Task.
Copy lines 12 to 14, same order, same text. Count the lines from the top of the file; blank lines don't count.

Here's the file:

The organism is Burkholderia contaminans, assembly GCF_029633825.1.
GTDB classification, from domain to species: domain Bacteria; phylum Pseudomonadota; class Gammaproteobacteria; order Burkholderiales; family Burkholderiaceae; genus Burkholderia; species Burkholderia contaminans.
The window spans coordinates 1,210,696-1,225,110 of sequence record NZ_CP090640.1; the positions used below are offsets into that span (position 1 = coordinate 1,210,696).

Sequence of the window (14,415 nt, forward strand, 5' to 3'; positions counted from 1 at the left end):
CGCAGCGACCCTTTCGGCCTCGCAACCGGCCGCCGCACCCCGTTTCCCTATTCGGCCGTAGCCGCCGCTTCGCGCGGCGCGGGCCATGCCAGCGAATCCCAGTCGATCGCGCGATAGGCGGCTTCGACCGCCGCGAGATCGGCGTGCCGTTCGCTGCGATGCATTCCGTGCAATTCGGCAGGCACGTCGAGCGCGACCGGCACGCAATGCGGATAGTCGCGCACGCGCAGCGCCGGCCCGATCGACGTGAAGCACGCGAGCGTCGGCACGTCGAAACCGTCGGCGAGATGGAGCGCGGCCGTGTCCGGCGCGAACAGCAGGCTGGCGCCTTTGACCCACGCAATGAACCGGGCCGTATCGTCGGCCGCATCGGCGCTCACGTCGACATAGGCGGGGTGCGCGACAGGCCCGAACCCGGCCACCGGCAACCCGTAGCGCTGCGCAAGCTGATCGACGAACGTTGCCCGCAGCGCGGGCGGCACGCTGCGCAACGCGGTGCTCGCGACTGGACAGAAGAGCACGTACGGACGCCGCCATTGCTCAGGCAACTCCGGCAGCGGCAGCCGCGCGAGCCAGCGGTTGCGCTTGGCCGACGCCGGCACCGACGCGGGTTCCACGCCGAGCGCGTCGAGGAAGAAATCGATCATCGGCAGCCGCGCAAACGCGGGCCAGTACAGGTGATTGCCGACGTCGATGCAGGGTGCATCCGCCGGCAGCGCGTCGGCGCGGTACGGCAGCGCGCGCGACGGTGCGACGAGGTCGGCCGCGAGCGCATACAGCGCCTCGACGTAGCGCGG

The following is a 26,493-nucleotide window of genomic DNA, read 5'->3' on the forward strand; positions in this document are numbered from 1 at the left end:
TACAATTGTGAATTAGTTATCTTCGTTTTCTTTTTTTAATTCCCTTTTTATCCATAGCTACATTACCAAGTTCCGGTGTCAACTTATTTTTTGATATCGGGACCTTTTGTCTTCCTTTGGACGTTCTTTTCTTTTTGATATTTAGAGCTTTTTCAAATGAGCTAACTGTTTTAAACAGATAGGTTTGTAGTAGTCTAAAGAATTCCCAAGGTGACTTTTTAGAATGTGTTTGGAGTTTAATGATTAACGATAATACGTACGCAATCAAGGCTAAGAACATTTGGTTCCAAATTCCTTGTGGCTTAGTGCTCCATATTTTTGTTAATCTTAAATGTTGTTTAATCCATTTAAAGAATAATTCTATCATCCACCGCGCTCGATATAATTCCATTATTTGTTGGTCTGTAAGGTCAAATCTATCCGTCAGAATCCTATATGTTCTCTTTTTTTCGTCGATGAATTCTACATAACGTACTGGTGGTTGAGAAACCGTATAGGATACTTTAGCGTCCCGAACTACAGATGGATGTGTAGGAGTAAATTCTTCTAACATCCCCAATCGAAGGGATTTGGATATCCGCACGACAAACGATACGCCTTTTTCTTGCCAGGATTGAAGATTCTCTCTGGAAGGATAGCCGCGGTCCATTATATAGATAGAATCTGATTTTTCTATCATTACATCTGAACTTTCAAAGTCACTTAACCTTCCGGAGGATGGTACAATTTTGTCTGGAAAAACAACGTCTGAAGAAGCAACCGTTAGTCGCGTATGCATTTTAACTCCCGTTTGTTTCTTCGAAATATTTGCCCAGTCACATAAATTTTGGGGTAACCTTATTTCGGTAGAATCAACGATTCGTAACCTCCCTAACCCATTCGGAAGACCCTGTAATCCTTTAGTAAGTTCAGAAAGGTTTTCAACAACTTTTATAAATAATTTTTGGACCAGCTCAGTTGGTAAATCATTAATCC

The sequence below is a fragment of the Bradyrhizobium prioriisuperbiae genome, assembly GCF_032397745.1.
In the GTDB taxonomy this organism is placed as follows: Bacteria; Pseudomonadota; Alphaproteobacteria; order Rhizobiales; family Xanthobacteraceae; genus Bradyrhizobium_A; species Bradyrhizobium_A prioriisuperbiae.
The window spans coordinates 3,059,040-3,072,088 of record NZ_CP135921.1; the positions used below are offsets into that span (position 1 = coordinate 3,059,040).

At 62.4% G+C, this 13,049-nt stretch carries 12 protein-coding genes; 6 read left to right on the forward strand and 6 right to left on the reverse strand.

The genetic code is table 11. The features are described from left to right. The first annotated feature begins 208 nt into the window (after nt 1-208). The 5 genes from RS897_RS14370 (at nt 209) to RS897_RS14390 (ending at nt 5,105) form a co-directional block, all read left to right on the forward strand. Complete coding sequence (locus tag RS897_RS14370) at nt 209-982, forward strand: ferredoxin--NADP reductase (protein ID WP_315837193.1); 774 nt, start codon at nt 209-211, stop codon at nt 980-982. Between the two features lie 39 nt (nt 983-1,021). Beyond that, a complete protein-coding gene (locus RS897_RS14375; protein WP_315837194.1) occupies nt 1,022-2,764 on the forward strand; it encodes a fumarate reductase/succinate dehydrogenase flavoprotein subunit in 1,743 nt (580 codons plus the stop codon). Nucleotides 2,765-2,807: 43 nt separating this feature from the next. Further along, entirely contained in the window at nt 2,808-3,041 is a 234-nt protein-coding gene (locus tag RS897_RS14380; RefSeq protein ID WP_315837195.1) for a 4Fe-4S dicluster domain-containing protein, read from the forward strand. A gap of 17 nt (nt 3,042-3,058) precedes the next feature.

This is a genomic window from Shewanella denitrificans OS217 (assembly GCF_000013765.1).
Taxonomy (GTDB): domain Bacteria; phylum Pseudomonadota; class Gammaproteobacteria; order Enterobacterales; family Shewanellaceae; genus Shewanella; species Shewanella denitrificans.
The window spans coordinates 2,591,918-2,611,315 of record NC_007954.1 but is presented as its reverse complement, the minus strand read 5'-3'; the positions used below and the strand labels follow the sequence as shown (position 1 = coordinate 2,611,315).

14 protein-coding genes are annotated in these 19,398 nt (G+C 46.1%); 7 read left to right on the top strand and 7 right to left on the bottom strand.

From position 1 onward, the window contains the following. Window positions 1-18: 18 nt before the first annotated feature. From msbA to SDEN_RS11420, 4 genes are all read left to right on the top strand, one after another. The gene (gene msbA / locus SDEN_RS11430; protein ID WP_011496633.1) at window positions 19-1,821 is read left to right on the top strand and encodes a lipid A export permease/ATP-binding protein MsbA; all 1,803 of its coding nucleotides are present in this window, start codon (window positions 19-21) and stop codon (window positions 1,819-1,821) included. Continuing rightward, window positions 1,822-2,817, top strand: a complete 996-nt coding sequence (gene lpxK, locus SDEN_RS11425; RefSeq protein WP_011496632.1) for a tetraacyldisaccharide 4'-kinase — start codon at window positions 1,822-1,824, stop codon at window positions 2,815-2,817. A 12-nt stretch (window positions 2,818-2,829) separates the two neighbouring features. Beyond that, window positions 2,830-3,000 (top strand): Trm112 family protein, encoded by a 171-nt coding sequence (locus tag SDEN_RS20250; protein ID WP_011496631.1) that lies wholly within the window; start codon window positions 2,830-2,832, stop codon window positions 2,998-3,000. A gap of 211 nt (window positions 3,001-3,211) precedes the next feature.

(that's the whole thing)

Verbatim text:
The genetic code is table 11. The features are described from left to right. The first annotated feature begins 208 nt into the window (after nt 1-208). The 5 genes from RS897_RS14370 (at nt 209) to RS897_RS14390 (ending at nt 5,105) form a co-directional block, all read left to right on the forward strand. Complete coding sequence (locus tag RS897_RS14370) at nt 209-982, forward strand: ferredoxin--NADP reductase (protein ID WP_315837193.1); 774 nt, start codon at nt 209-211, stop codon at nt 980-982. Between the two features lie 39 nt (nt 983-1,021). Beyond that, a complete protein-coding gene (locus RS897_RS14375; protein WP_315837194.1) occupies nt 1,022-2,764 on the forward strand; it encodes a fumarate reductase/succinate dehydrogenase flavoprotein subunit in 1,743 nt (580 codons plus the stop codon). Nucleotides 2,765-2,807: 43 nt separating this feature from the next. Further along, entirely contained in the window at nt 2,808-3,041 is a 234-nt protein-coding gene (locus tag RS897_RS14380; RefSeq protein ID WP_315837195.1) for a 4Fe-4S dicluster domain-containing protein, read from the forward strand. A gap of 17 nt (nt 3,042-3,058) precedes the next feature.

This is a genomic window from Shewanella denitrificans OS217 (assembly GCF_000013765.1).
Taxonomy (GTDB): domain Bacteria; phylum Pseudomonadota; class Gammaproteobacteria; order Enterobacterales; family Shewanellaceae; genus Shewanella; species Shewanella denitrificans.